I can trace my love of the wonkomance back a long way.
Sometimes I think it started when I read Jane Eyre in seventh grade. Or maybe it all began even earlier, with a genuine romance novel I sneaked off my mom’s nightstand that I recall featuring a knife placed under a bed to cut the pain of childbirth, accidental sex in the forest (and it was truly accidental–I cannot tell you how much confusion this scene caused 10-year-old me about matters of anatomy), and a moon-shaped birthmark on the heroine’s breast.
But although that particular book left me disturbed, confused, and intrigued, I can blame my continuing love of wonkomance squarely on the writing of two YA books. I’ll be talking about them both in my Foundations of Wonk posts.
On Fortune’s Wheel by Cynthia Voigt is set in an imaginary world called only The Kingdom. Birle, the Innkeeper’s daughter in her small village, is dreading her upcoming wedding to one of the hunters she met at the annual fair. One night, she discovers a thief trying to steal one of the inn’s fishing boats, and rashly jumps in the water to try and save it. The “thief” is actually a Lord of the Kingdom who has chosen to escape his destined role as heir, and Birle almost immediately falls in love with him.
Birle and Orien end up shipwrecked on a desolate island and nearly die, are rescued, then sold as slaves by pirates in the dangerous City to the south. Birle is relatively lucky to be bought by a scholar who uses her to assist his herbal work, but Orien is sold to the mines, which everyone knows is a death sentence.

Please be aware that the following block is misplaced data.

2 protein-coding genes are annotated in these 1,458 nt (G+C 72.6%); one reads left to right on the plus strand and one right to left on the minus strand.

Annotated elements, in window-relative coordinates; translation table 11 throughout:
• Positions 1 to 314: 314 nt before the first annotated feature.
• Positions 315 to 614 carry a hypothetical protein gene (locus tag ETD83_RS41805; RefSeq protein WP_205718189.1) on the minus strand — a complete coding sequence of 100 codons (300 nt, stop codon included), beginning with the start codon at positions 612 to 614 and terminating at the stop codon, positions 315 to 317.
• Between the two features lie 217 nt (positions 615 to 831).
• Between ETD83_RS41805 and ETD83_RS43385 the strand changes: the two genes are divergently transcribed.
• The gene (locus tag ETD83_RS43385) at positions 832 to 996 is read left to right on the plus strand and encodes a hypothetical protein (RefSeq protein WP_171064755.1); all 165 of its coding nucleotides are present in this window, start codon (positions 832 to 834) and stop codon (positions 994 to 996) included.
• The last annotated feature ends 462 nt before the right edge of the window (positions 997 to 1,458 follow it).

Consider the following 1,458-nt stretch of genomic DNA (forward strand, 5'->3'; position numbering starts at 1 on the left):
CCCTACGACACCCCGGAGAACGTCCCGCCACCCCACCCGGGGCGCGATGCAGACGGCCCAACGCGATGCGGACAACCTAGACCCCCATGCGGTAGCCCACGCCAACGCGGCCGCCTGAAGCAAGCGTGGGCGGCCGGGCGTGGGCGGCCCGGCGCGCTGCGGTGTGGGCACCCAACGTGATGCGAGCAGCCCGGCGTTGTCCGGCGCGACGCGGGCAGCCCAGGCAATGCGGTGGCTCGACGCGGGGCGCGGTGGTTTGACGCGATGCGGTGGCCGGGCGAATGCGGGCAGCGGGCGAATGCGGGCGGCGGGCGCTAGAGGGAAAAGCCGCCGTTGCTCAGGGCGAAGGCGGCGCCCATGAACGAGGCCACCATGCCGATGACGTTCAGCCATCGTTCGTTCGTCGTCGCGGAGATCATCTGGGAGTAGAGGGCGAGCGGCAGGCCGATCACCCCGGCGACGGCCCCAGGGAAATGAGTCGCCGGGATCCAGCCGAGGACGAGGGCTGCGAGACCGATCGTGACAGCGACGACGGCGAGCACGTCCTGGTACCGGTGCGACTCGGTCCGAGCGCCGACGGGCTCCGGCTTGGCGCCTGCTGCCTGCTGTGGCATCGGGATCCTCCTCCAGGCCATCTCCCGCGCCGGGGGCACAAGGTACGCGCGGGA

Like many old-school romance novels, this book is a coming-of-age story for Birle as much as it is a romance. But unlike many old-school romance novels, the power dynamic between Birle and Orien shifts, changes, grows equal as the book progresses.
Birle loves Orien from the start. She is younger than he is, though not by many years, and as a peasant villager, has far less power. But during their time in slavery, Birle grows, learns, becomes invaluable to the scholar she assists. She finds her identity and her footing, while Orien is broken, both physically and emotionally. In the end, she is the one who rescues him.
When Orien and Birle have escaped the City and are in the forest, hiding while Orien rebuilds his strength for the journey home, Orien finally falls in love with Birle in return. When he proposes marriage, she argues about the difference in their social classes. “We are not equal,” she tells him.
“We were not,” he answers. “You gave me your heart, and I gave you nothing in return. Now I give you mine.”
I do not wish to spoil the book for anyone who hasn’t read it, but Birle is self-aware enough, in the end, to make a choice that she knows is best for herself, and it is up to Orien to decide if he is willing to be brave enough to join her.
I loved this book as a child, and I love it still as an adult, for a number of reasons. Birle’s growth is so emotionally honest and real; Orien’s damage and recovery is as well. And, though the references are oblique, the reality of sexual desire and the dangers inherent in being a young woman are both portrayed more openly than they were in most young adult literature of the time. Birle desires Orien. When they do decide to act on that desire, it is entirely as equals– no coercion, no ignorant young maid with an experienced rake.
And yet, this is a romance. Love endures. Love is determined. Birle’s love saves Orien; Orien’s love makes Birle stronger.
I can only think of one other book that gave me so much hope for my own romantic future, and that’s the one I’ll write about next time.
What books shaped your romantic hopes and dreams? Which ones taught you to love romance? And what did they teach you about love and desire?